Mining the genome for disease mutations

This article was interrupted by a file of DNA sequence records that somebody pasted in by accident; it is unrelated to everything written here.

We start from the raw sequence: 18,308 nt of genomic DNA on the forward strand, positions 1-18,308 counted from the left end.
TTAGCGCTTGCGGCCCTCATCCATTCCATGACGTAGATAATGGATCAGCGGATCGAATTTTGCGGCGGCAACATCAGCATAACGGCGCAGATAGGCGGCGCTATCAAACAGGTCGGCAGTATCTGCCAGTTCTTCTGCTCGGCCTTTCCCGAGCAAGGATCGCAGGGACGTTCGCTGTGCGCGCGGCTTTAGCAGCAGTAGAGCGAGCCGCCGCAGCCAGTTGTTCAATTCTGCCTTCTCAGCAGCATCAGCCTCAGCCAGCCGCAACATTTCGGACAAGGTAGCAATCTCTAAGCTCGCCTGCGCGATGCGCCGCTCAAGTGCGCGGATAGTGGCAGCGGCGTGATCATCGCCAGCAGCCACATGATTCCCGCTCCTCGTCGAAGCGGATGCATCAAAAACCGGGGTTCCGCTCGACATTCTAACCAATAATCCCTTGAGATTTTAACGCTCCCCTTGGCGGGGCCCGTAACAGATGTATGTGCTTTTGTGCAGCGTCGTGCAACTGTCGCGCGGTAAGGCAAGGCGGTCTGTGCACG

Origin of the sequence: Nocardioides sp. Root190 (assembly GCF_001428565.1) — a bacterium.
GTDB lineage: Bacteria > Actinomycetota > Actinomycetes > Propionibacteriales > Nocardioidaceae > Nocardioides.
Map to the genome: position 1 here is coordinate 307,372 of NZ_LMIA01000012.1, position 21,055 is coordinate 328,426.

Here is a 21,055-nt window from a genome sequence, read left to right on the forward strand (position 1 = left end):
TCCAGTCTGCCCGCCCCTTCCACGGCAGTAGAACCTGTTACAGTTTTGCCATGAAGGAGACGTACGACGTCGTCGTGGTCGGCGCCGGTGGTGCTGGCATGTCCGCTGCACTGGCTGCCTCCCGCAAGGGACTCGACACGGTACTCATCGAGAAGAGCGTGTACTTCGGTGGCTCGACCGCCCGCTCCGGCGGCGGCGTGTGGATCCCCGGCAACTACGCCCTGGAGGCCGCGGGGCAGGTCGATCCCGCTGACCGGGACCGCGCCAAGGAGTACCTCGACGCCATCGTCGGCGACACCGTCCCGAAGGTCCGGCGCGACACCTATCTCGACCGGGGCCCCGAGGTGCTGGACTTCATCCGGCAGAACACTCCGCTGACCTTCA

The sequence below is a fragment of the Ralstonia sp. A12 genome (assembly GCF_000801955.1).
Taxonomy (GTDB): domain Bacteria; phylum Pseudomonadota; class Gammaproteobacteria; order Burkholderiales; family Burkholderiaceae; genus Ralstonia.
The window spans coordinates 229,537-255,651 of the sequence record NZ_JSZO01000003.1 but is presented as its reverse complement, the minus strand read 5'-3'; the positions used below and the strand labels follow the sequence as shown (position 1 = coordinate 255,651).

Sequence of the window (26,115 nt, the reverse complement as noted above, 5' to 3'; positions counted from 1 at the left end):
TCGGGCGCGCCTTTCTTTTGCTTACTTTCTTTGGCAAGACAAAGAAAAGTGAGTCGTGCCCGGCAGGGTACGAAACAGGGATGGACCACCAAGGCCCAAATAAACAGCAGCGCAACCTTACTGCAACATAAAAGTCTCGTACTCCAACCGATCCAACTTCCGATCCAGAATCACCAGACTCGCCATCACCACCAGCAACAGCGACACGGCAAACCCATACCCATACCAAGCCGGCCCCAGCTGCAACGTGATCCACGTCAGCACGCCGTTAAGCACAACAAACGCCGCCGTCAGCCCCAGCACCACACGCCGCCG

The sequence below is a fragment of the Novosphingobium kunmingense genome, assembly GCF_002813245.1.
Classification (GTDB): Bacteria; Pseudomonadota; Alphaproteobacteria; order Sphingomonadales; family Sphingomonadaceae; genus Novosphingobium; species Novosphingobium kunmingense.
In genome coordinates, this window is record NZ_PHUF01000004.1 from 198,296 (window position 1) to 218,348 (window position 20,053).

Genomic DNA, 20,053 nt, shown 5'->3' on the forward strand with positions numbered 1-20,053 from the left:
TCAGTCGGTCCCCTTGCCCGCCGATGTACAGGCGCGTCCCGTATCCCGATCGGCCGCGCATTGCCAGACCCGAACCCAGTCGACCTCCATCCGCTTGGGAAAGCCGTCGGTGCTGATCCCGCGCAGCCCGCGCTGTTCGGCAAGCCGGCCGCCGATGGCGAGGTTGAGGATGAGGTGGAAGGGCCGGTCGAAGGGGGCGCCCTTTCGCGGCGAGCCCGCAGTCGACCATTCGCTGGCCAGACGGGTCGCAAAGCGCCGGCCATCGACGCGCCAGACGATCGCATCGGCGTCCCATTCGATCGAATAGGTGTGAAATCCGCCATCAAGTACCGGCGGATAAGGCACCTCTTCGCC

There are at least three major challenges faced by those who want to interpret genome-level mutation data. The first is simply reading and cataloging the 3 billion base pairs of the human genetic variation, this has been undertaken by the 1000 genomes project which hosts data on ~2500 ethnically diverse humans and the Broad Institute who hosts ~68,000 genomes. The datasets are very large and even the major databases have trouble storing and presenting the data. For example, Ensembl recently noted that the smaller of the datasets (1000 genomes) dataset, consisted of 200 billion data points (2500 x 80 million sites) and they had to develop new methods to visualize it. Despite these efforts the data is still very opaque and does not encourage exploration of global patterns; for example, see: 1000 genomes browser, ensemble 1000 genomes, ExAc 68000 genomes browser. Thus the main goal of our visualization is to build an interactive tool to explore the 1000 genomes data in a way that encourages global exploration of the data, allows drill-down to the single gene level, and ultimately links out to gene specific resources on the web.